It’s artificial turf. Birds don’t like to land on it. There are no bees on it. There are no clover or dandelions on it. There is never the smell of fresh-cut grass. No white clover blossoms. There are no worms under it. Ladybugs who land on it don’t last long.
On the surface there are loose particles of rubber and silica sand, which hold up the plastic blades of grass. I wonder what will happen if some of the little creatures that live in our schoolyard eat the rubber. What if a first-grader drops a sandwich or an apple on the artificial turf and rubber particles stick to it? Will they be harmed if they accidentally eat it? What if a toddler watching a soccer game or on a weekend picnic picks up a handful of the loose rubber pellets from the top of the turf?
We are stealing something from the children. We are stealing the unique and wonderful experience of playing sports on natural turf. As adults we all have that memory and cherish it. I don’t understand why we would deny it to our children.
I console myself by saying that the children will still have the sky. We can’t take the sky away from them. But it’s not the top of the sky I’m worried about. It’s the top six feet of sky above the artificial turf. Plastic and rubber smell. And that smell is tiny particles.
On a hot day when the children are playing their hearts out and breathing as hard as they can, are they breathing something that may hurt them someday? How does the material age? What happens to it when it begins to break down?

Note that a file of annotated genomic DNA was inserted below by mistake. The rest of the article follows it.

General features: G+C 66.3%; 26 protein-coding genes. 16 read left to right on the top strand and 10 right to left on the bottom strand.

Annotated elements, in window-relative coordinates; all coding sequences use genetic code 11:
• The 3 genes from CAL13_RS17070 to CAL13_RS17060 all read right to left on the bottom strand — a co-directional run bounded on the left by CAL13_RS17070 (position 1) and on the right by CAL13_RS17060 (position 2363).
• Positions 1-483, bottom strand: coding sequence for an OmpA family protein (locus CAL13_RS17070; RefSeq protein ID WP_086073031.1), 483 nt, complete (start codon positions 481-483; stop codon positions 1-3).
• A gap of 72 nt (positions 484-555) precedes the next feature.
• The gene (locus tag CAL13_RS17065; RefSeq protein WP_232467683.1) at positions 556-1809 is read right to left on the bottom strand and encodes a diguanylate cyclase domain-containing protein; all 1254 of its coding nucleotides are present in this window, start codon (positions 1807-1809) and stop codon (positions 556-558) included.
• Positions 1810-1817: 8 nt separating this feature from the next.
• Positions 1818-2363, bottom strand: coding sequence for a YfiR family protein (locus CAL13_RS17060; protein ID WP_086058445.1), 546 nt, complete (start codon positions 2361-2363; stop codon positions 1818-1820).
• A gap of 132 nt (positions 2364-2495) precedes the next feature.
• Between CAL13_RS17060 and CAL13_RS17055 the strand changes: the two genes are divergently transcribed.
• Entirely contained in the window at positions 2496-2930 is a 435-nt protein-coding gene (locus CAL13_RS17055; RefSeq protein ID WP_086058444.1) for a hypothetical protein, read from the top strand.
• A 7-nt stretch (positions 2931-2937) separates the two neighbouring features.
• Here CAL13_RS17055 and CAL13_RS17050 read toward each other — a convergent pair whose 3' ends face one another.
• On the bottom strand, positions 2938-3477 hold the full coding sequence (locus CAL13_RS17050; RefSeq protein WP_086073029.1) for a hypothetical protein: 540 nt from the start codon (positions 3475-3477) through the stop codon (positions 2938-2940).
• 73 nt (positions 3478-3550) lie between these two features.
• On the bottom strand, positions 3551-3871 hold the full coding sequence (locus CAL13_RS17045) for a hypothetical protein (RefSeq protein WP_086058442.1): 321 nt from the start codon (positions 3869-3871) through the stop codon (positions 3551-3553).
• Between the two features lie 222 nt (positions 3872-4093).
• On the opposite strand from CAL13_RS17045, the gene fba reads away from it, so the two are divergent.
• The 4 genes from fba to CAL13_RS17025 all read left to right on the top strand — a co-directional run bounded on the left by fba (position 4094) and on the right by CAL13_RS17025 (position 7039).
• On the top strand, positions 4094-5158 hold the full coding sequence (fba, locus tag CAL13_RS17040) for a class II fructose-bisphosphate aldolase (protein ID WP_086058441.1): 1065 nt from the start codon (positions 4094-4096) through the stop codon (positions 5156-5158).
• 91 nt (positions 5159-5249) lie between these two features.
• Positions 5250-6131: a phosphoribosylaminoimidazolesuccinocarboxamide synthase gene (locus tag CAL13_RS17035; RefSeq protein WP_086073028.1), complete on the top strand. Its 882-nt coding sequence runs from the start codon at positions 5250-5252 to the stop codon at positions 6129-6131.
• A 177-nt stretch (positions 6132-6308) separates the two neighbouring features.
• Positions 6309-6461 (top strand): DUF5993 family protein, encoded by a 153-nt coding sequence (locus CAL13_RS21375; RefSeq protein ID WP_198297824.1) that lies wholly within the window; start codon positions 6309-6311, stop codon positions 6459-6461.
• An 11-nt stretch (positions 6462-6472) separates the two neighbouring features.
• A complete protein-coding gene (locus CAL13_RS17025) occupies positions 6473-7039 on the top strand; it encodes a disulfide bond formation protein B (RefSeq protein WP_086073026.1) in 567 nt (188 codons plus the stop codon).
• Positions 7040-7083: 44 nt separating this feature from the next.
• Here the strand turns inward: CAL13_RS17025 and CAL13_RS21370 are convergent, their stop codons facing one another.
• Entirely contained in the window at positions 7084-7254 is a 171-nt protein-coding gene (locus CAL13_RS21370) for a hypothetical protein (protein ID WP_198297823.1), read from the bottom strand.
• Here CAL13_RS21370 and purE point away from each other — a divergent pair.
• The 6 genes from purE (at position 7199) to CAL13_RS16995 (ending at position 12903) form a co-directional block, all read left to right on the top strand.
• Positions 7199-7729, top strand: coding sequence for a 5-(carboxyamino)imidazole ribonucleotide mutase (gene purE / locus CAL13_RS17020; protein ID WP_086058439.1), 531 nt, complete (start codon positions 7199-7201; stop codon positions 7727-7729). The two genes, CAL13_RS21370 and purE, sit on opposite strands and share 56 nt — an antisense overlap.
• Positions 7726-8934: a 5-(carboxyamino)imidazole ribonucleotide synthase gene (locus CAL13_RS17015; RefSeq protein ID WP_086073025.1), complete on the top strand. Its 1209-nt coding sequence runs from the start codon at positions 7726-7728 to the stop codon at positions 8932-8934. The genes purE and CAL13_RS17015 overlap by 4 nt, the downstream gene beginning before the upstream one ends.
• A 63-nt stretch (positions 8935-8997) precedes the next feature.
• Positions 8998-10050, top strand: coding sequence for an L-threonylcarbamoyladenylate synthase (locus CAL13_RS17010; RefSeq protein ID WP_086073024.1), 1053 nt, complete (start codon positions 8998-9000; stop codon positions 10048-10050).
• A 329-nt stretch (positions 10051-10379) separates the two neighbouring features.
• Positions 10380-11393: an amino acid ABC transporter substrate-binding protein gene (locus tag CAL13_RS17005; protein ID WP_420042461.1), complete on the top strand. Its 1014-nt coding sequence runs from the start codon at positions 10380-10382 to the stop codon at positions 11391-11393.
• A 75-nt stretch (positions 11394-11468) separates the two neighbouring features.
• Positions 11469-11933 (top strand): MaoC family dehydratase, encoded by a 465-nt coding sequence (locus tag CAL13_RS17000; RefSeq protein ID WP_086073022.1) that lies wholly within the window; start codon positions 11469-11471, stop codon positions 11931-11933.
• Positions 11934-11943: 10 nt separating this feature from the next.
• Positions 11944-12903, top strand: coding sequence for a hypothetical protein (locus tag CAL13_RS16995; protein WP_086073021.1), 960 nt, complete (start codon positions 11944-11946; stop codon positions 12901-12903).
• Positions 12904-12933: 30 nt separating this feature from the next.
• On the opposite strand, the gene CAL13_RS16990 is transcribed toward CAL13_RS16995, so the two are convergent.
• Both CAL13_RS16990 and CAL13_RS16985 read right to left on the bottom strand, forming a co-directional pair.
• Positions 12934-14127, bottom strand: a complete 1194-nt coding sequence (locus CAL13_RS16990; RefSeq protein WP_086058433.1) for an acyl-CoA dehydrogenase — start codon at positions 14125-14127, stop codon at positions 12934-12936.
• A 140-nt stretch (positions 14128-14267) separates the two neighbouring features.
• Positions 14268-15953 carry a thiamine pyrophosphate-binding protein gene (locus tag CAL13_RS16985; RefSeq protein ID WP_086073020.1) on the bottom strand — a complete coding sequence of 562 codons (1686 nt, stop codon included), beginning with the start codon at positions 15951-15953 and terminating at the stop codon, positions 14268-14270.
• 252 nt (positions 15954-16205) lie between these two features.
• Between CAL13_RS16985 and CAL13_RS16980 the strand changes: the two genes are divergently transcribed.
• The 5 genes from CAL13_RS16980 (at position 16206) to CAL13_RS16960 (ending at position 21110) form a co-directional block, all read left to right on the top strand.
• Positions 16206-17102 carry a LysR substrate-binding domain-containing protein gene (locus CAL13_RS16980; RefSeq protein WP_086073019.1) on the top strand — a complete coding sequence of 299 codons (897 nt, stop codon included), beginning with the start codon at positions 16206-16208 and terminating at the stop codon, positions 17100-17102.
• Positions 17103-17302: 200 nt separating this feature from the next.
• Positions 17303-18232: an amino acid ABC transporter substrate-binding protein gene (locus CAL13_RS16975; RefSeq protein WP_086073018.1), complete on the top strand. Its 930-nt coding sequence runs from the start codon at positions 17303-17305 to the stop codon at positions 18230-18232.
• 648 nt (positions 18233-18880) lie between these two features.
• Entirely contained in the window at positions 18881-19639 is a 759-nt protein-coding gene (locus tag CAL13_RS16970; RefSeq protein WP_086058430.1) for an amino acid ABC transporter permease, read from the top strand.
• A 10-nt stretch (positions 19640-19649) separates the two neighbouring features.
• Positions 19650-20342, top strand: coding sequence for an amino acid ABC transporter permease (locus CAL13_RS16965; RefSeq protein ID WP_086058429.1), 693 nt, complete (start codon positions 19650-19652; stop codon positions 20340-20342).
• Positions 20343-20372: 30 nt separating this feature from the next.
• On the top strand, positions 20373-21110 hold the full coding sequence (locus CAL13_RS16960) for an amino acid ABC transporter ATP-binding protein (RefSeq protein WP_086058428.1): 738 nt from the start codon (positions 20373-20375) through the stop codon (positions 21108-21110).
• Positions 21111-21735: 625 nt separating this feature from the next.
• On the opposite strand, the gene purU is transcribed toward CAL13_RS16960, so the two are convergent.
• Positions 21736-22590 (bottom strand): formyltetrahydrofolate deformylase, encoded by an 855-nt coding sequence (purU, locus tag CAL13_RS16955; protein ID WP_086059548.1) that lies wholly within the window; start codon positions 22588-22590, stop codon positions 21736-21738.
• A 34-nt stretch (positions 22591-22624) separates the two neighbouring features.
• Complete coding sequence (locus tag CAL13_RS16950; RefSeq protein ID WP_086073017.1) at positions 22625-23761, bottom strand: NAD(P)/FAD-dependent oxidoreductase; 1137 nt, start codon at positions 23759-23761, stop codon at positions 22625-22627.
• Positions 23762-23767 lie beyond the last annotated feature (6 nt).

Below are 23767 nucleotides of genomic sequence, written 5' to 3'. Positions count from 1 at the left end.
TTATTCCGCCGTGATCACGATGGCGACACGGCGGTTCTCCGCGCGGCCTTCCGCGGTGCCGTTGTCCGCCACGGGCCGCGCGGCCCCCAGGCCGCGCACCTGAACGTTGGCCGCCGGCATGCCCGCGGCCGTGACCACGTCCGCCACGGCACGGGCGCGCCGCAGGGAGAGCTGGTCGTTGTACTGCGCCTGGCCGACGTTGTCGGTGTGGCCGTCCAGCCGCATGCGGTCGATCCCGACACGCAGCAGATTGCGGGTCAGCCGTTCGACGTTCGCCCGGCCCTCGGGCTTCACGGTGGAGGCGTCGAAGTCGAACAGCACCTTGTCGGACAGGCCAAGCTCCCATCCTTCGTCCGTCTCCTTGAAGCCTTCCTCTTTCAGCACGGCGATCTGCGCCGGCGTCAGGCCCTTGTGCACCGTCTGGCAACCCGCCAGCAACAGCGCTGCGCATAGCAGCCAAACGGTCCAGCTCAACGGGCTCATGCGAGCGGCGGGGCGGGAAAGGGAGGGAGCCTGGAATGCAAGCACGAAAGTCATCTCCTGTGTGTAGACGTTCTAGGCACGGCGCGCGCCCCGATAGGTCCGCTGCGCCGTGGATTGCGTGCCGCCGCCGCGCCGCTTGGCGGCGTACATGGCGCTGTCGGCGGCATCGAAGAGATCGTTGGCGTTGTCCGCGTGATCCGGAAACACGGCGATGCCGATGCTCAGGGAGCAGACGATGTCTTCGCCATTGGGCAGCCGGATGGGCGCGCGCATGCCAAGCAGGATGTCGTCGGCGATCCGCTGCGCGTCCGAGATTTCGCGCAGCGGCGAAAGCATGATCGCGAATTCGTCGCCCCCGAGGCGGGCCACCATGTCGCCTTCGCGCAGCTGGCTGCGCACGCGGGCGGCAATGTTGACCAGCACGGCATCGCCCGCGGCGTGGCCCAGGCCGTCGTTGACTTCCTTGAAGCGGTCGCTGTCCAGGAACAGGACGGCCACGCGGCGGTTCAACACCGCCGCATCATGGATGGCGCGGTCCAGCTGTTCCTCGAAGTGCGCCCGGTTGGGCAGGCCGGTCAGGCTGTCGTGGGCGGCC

The clue to the nature of artificial turf is that birds don’t like it. There’s nothing to eat there. It smells funny. So if birds don’t like it, why are we putting our treasure, our children, and in my case, grandchildren, on it?
You know if I saw animals on it in a zoo, I would feel sorry for them and complain to the zookeeper that it is cruel to separate living beings from the natural world.
Maybe if someone besides me contacts the school board and complains a little, the decision to renovate with artificial turf instead of natural turf may not be set in concrete.
Sooner or later we’re going to get fed up with the rubber and plastic fields, or some one will discover that maybe it’s harmful to our children. Then we’ll dig the stuff up, haul it off to the recycler and renovate with natural turf. Why not do it now before we pay for it?
The Woodside Elementary School board’s Web site is Web Link
-- Patrick Noonan, Glenwood Avenue, Woodside
This letter was published in the May 16, 2007, print edition of the Almanac.
This story contains 545 words.
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